Instant inspiration, courtesy of designer Anna Rabinowicz
1. Read Not a Box, by Antoinette Portis
A rabbit sits in a cardboard box and uses his imagination to transform it into a racecar, a mountain, a robot. The lesson? “Anything can be anything,” Anna says.
2. Go outside
Nature informs most of Anna’s designs: “A pinecone, a caterpillar, some gnarled gourds from a pumpkin patch—the natural world is full of bizarre, beautiful stuff.”
3. Start a collection Continue reading
― Jackson Brown Jr.
A beautiful film that I felt compelled to share with you… Enjoy!
by Maya Mathias
We’re well and truly into the new year.
Many of us will have designed resolutions, visions and goals.
And some of us will already have “slipped up” on them by now.
What makes some new intentions stick, while others seem to fall by the wayside?
Is it a question of will, of habit formation, or something else?
And how can we make the best use of the time we have each day to fulfill our most important commitments and our most heartfelt desires?
Here are some guiding principles that I have grown into over the years — they help me see time in healthier and more holistic ways, and turn the idea of time management into something far more effective for myself and the people I lead. Continue reading
by Amy Maclin from the January 2015 edition of Oprah Magazine
For 17 years, I spent most of my waking hours in school, doodling. I learned the types of clouds, what happens to a banana when you put it in liquid nitrogen. But there were never any classes on how to live. What do we need to be happy? How can we make love last? Why should we keep washing the dishes when we’re all going to die someday? Continue reading
I read this post on distractify.com and knew instantly I had to share these photos with you all…
At first, these look like beautiful, ultra-realistic paintings from a famous museum.
The modest garment and simple background suggests they’re were drawn hundreds of years ago.
But upon closer inspection, these are actually photographs. See more…
A massage therapist has seen more unclothed humans than he can count; all of them perfect.
by Dale Favier
People have been undressing for me for a long time. I know what you look like: One glance at you, and I can picture pretty well what you’d look like on my table.
Let’s start here with what nobody looks like: Nobody looks like the people in magazines or movies. Not even models. Nobody. Lean people have a kind of rawboned, unfinished look about them that is very appealing. But they don’t have plump round breasts and plump round behinds. If you have plump round breasts and a plump round behind, you have a plump round belly and plump round thighs as well. That’s how it works. (And that’s very appealing too.)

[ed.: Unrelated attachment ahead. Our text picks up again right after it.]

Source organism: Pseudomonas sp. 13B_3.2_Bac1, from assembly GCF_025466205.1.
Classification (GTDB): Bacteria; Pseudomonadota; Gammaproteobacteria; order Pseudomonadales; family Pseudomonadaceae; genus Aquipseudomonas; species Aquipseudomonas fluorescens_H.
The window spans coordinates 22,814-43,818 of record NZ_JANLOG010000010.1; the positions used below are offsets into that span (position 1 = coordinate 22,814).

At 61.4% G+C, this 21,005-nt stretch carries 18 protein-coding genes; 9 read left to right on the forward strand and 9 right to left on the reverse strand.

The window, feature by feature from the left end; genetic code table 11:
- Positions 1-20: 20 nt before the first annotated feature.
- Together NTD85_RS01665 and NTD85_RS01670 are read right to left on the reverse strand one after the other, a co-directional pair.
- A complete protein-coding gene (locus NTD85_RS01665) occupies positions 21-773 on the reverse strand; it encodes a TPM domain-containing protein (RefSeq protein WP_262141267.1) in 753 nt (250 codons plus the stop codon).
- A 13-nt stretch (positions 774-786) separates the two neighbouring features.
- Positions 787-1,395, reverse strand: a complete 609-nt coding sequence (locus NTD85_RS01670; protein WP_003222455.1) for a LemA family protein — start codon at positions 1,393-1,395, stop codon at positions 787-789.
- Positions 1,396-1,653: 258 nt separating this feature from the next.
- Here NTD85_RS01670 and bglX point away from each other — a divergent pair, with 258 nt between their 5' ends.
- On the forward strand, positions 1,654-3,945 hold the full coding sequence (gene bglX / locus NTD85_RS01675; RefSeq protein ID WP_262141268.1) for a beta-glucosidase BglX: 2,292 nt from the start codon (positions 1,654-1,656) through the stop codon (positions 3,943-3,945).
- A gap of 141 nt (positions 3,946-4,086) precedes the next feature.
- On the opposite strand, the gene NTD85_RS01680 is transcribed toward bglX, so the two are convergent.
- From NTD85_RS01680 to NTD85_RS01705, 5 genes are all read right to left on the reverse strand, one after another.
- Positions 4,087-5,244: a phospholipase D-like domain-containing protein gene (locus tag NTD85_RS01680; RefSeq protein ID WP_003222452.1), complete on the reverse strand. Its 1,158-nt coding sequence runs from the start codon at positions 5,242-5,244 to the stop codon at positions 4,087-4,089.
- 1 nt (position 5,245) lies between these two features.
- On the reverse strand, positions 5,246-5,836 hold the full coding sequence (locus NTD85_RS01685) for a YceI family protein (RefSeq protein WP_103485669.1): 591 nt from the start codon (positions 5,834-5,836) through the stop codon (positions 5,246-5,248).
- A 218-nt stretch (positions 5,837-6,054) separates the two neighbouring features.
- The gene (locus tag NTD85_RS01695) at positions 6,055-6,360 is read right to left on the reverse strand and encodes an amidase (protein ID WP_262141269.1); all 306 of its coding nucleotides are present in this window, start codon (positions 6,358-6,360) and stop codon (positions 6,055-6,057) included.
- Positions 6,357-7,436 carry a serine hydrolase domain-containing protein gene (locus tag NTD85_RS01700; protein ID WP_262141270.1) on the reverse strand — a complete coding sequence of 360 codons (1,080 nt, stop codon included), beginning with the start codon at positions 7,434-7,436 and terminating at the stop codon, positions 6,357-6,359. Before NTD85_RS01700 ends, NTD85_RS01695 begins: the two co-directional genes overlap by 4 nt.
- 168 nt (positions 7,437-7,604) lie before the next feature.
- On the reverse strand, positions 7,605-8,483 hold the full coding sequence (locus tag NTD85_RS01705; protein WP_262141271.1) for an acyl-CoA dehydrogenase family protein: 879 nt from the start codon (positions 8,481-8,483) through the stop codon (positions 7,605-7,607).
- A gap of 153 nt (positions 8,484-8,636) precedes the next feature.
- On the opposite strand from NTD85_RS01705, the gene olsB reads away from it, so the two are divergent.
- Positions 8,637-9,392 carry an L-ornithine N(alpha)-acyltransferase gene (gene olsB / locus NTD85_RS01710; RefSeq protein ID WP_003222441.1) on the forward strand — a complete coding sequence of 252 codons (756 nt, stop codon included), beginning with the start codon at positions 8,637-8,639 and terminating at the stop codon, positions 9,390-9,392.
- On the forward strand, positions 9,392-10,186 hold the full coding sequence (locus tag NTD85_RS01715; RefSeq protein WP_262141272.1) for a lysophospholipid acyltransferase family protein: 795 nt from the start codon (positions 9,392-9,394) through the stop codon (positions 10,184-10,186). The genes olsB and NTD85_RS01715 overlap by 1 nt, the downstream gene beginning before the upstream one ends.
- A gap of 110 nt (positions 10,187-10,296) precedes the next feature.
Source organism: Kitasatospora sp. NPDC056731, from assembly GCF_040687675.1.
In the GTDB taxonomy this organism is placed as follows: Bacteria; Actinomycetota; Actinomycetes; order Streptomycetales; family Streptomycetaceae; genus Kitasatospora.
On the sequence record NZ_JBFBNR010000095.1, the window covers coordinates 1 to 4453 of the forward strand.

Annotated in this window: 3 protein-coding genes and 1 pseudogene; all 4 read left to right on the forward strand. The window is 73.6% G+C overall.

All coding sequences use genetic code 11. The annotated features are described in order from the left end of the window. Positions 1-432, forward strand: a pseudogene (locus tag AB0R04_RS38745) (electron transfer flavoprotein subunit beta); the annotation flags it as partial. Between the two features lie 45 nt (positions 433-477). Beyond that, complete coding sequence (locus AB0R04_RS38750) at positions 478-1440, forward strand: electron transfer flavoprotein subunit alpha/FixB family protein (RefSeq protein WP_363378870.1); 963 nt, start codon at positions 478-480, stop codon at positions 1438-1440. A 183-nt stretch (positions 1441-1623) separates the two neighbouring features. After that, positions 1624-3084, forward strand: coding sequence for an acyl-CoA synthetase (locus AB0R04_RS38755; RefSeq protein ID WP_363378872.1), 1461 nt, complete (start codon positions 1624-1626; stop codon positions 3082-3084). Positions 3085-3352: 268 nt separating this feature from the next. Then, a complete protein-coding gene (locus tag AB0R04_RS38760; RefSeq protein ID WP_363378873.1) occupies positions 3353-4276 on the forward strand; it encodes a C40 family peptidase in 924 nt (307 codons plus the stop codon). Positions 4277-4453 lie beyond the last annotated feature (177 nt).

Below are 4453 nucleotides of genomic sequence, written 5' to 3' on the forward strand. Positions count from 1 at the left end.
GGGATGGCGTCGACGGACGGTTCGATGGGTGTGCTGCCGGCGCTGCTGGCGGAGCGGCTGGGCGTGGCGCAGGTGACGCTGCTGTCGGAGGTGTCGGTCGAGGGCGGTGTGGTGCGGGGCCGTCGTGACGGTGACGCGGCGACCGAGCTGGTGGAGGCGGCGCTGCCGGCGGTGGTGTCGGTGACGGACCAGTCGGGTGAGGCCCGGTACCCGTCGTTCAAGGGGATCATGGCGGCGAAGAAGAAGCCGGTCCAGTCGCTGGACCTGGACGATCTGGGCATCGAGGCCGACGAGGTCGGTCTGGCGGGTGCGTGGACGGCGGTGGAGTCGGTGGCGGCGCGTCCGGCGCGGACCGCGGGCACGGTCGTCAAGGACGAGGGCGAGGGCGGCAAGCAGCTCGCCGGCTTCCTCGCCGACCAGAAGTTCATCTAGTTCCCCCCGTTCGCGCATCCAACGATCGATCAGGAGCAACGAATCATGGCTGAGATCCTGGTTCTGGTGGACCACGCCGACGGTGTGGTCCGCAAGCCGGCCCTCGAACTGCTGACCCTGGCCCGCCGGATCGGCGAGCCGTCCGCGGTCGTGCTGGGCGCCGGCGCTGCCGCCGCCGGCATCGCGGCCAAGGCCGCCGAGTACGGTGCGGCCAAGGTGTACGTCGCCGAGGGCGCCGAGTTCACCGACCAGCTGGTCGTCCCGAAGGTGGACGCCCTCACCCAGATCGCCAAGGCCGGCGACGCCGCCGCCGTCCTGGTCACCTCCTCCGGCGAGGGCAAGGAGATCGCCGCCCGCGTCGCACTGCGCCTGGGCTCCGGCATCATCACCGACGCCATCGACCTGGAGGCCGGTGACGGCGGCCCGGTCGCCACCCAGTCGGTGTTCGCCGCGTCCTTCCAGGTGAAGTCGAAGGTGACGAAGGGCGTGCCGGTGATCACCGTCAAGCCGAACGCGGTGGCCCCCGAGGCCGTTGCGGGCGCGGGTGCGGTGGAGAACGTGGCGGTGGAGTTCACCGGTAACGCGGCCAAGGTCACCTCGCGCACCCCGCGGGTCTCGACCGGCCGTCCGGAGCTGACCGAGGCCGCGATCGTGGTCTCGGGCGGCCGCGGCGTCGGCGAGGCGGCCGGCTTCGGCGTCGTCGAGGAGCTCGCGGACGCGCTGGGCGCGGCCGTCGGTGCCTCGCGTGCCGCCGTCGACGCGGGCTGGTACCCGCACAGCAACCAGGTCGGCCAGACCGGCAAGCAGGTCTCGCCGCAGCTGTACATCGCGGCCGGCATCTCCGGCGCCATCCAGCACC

Women have cellulite. All of them.
It’s dimply and cute. It’s not a defect. It’s not a health problem. It’s the natural consequence of not consisting of Photoshopped pixels and of not having emerged from an airbrush.
We’ve all heard that we need to tap into our creative right brains.
But how? Martha Beck offers a few fruitful ways to branch out.
by Martha Beck
This morning I sat down to write about how we can all learn to better use the right hemispheres of our brains. For 30 minutes, I tapped restlessly at a laptop. Nothing much happened, idea-wise. Flat beer.
Finally I resorted to a strategy I call the Kitchen Sink. I read bits of eight books: four accounts of brain research, one novel about India, one study of bat behavior, one biography of Theodore Roosevelt, and one memoir of motherhood. Next I drove to my favorite Rollerblading location, listening en route to a stand-up comic, a mystery novel, and an Eckhart Tolle lecture. I yanked on my Rollerblades and skated around, squinting slack-jawed into the middle distance. After a while, a tiny light bulb went on. “Well,” I thought, “I could write about this.”
The Kitchen Sink, you see, is one way to activate your brain’s creative right hemisphere. Every writer I’ve ever met uses some version of it, as do Web designers, cartoonists, TV producers—all “content creators” who regularly face the terrifying thought, “Well, I’ve gotta come up with something.”
If you’re not a content creator, wait a while. The 21st century is to content creators what the Industrial Revolution was to factory workers: In a world where information is superabundant, unique and creative ideas are hot-ticket advantages both personally and professionally. More and more people are finding more and more ways to parent, make money, find friends, and generally live well by relying on creativity. I’ve seen this shift among my life-coaching clients. For instance: Michaela develops financial-planning strategies for stay-at-home moms. Mary runs a long-distance mother’s support group via Skype. Alyssa’s innovative T-shirt designs keep selling, recession or no recession. The demand for creative thinking is both a challenge and an opportunity. It requires us to use more than the logical left-brain skills we learned in school. These days, we all need to get back into our right minds. Continue reading
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Lidia. 21. A college student with a blog dedicated to the thoughts and ramblings of the mind.
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